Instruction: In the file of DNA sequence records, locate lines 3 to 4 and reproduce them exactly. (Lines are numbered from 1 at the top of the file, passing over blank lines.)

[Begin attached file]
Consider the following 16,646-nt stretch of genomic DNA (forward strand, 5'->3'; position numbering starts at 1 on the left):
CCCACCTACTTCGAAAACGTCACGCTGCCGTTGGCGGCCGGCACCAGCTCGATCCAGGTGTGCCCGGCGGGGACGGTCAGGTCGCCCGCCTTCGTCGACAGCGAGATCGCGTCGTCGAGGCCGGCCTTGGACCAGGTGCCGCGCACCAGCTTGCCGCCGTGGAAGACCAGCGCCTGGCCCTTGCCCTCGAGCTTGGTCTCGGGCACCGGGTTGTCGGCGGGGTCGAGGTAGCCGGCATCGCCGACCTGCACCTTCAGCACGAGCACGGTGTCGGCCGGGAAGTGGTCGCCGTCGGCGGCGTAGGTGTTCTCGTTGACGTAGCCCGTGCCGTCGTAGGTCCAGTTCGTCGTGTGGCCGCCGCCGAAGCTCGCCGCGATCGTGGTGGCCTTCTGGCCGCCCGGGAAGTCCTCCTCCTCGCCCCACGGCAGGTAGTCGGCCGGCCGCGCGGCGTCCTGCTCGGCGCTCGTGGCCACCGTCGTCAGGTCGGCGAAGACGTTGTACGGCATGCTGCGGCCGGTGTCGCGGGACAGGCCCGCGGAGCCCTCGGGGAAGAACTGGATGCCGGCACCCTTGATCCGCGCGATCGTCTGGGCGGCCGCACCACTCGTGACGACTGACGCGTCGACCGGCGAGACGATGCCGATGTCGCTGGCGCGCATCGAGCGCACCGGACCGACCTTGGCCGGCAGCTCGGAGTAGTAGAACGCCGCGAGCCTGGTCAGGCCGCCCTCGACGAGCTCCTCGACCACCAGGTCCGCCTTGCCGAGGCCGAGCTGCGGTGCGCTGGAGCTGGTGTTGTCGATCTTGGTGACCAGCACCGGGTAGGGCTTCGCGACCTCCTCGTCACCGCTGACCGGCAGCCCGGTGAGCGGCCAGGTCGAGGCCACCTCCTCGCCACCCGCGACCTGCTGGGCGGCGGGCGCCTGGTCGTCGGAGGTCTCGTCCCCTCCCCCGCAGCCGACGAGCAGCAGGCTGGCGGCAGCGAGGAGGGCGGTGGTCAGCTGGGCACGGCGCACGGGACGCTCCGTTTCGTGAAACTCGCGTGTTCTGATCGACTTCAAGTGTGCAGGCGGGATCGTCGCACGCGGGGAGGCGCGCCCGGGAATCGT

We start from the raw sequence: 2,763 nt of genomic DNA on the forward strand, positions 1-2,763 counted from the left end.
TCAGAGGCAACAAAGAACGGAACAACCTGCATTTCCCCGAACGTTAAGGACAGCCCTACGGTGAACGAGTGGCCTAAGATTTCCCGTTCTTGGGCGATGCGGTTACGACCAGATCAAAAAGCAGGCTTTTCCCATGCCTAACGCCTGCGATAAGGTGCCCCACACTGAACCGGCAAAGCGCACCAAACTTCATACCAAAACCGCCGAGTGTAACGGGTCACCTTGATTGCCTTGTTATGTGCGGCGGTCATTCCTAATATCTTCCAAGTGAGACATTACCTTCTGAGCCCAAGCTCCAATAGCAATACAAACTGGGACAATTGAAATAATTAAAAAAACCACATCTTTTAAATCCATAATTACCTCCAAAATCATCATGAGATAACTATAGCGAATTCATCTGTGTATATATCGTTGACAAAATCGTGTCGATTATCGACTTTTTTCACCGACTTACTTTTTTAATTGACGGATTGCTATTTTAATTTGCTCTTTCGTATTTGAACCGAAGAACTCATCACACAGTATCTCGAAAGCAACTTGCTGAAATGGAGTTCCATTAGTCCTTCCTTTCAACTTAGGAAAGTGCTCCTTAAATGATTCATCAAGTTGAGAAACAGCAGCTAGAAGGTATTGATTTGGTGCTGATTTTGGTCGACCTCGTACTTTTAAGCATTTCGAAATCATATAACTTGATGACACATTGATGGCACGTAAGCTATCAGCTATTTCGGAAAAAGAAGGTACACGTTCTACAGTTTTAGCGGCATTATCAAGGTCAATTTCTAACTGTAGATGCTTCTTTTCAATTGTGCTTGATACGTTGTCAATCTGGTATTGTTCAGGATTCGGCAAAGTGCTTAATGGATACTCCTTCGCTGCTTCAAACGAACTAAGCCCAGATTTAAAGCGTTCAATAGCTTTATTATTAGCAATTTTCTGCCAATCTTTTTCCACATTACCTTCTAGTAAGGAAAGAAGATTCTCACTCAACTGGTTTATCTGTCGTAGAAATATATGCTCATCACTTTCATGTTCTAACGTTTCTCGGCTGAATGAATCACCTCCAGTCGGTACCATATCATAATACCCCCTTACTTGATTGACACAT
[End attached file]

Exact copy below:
We start from the raw sequence: 2,763 nt of genomic DNA on the forward strand, positions 1-2,763 counted from the left end.
TCAGAGGCAACAAAGAACGGAACAACCTGCATTTCCCCGAACGTTAAGGACAGCCCTACGGTGAACGAGTGGCCTAAGATTTCCCGTTCTTGGGCGATGCGGTTACGACCAGATCAAAAAGCAGGCTTTTCCCATGCCTAACGCCTGCGATAAGGTGCCCCACACTGAACCGGCAAAGCGCACCAAACTTCATACCAAAACCGCCGAGTGTAACGGGTCACCTTGATTGCCTTGTTATGTGCGGCGGTCATTCCTAATATCTTCCAAGTGAGACATTACCTTCTGAGCCCAAGCTCCAATAGCAATACAAACTGGGACAATTGAAATAATTAAAAAAACCACATCTTTTAAATCCATAATTACCTCCAAAATCATCATGAGATAACTATAGCGAATTCATCTGTGTATATATCGTTGACAAAATCGTGTCGATTATCGACTTTTTTCACCGACTTACTTTTTTAATTGACGGATTGCTATTTTAATTTGCTCTTTCGTATTTGAACCGAAGAACTCATCACACAGTATCTCGAAAGCAACTTGCTGAAATGGAGTTCCATTAGTCCTTCCTTTCAACTTAGGAAAGTGCTCCTTAAATGATTCATCAAGTTGAGAAACAGCAGCTAGAAGGTATTGATTTGGTGCTGATTTTGGTCGACCTCGTACTTTTAAGCATTTCGAAATCATATAACTTGATGACACATTGATGGCACGTAAGCTATCAGCTATTTCGGAAAAAGAAGGTACACGTTCTACAGTTTTAGCGGCATTATCAAGGTCAATTTCTAACTGTAGATGCTTCTTTTCAATTGTGCTTGATACGTTGTCAATCTGGTATTGTTCAGGATTCGGCAAAGTGCTTAATGGATACTCCTTCGCTGCTTCAAACGAACTAAGCCCAGATTTAAAGCGTTCAATAGCTTTATTATTAGCAATTTTCTGCCAATCTTTTTCCACATTACCTTCTAGTAAGGAAAGAAGATTCTCACTCAACTGGTTTATCTGTCGTAGAAATATATGCTCATCACTTTCATGTTCTAACGTTTCTCGGCTGAATGAATCACCTCCAGTCGGTACCATATCATAATACCCCCTTACTTGATTGACACAT